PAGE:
Wednesday, October 7, 2015

Antimicrobial Agents and Chemotherapy - Vindicated!

Today’s blog is a lesson in history recalling an era of journal elitism among universities, scientists and funding agencies that, I am sure, still exists to some extent today. During my years as a young assistant professor, as I was starting to apply for grants, I was told that publishing in “important, high impact” journals was as important as the publication itself. I was even given a list of journals preferred by the university promotions committee and by funding agencies like the National Institutes of Health in the US.  Does this sound familiar to anyone out there?

My chosen field of research, however, was antimicrobial resistance.  That was a very poor choice in the 1970s and 80s since the NIH believed that such research should be funded by the pharmaceutical industry (what were they thinking?). Complicating my choice was the dearth of journals available to publish my research. One of the best and most appropriate journals for this research was Antimicrobial Agents and Chemotherapy published by the American Society for Microbiology. When I looked down the list of “important” journals provided by my university – AAC was nowhere to be found.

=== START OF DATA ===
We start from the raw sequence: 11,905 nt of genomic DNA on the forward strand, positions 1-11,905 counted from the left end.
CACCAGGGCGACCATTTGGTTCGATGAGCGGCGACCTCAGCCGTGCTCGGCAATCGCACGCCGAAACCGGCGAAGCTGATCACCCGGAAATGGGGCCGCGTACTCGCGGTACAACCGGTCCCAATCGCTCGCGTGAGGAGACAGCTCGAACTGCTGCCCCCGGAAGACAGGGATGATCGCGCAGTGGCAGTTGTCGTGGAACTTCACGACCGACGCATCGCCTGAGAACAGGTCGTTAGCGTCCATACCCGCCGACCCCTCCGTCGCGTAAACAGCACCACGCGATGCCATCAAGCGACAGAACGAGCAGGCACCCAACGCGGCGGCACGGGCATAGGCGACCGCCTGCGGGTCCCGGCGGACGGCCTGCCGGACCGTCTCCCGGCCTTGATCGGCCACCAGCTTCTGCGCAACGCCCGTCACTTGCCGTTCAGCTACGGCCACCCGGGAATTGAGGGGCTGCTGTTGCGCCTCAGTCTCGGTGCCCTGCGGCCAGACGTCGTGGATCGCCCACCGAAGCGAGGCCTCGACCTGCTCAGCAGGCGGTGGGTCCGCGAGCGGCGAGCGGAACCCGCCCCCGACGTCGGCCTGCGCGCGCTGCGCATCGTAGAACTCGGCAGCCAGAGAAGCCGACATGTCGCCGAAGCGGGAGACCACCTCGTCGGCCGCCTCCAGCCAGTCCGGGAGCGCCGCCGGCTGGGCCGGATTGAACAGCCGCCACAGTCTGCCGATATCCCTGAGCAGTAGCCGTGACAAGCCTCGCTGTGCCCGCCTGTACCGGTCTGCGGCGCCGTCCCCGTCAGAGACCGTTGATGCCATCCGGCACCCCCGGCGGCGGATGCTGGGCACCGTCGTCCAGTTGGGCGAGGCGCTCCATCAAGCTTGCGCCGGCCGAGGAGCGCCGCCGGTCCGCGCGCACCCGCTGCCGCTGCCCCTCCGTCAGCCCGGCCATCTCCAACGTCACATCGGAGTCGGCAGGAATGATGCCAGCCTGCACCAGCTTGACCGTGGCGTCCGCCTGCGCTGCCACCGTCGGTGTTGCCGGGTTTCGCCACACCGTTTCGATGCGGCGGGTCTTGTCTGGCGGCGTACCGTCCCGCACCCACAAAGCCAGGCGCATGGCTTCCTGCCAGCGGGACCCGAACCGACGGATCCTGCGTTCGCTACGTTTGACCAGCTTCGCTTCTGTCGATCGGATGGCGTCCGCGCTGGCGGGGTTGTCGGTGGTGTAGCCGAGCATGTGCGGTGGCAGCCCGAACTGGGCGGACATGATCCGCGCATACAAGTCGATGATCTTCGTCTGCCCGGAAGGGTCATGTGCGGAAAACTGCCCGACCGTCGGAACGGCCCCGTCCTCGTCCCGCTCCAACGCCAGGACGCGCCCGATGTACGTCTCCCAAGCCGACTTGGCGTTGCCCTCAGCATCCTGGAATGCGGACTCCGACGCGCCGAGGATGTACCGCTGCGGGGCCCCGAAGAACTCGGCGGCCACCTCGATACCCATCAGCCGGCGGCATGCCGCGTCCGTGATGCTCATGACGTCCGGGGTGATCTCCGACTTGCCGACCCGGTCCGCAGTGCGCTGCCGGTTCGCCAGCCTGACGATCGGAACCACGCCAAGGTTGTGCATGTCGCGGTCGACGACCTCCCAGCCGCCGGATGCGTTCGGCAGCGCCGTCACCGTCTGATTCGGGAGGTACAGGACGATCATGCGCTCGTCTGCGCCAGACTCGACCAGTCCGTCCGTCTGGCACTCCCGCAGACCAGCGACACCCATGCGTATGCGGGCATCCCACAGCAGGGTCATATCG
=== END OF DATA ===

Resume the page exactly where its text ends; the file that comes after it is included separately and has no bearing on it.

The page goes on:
I admit that when I first began my career, I didn’t even know about this priority list of journals.  I was more interested in my research and getting my data published. But as I began to apply for more grant funding and for promotion in the university, the journal list suddenly loomed before me. I had been publishing in a variety of journals including those for clinical medicine, epidemiology, clinical microbiology and later, more and more, in AAC.  None of those journals were on “the list.” My department chairman approached me about this. Publishing in the “higher priority” journals would be more likely to convince funding and promotions committees.

I listened.  I began to try and publish in Journal of Biological Chemistry, J Biochem, Biochim Biophys Acta, J Bacteriol, J Med Chem, Chemistry, etc.  These were on the list. I guess it worked since I was promoted and was able to obtain grant funding. But I still published a fair number of papers in AAC since it was, for much of my work, the most appropriate journal. Not only that, but I felt that for the microbiology of resistance, there really was no better journal out there.  For the discovery of new antimicrobial agents, again, AAC was an important outlet since, unlike the chemistry journals, AAC insisted on key, relevant biological information. 

Yesterday, through my AAC editorial duties, I learned that two of the three papers cited by the Nobel Committee in awarding the Nobel Prize in Medicine this year were AAC papers (,  So much for academic elitism!

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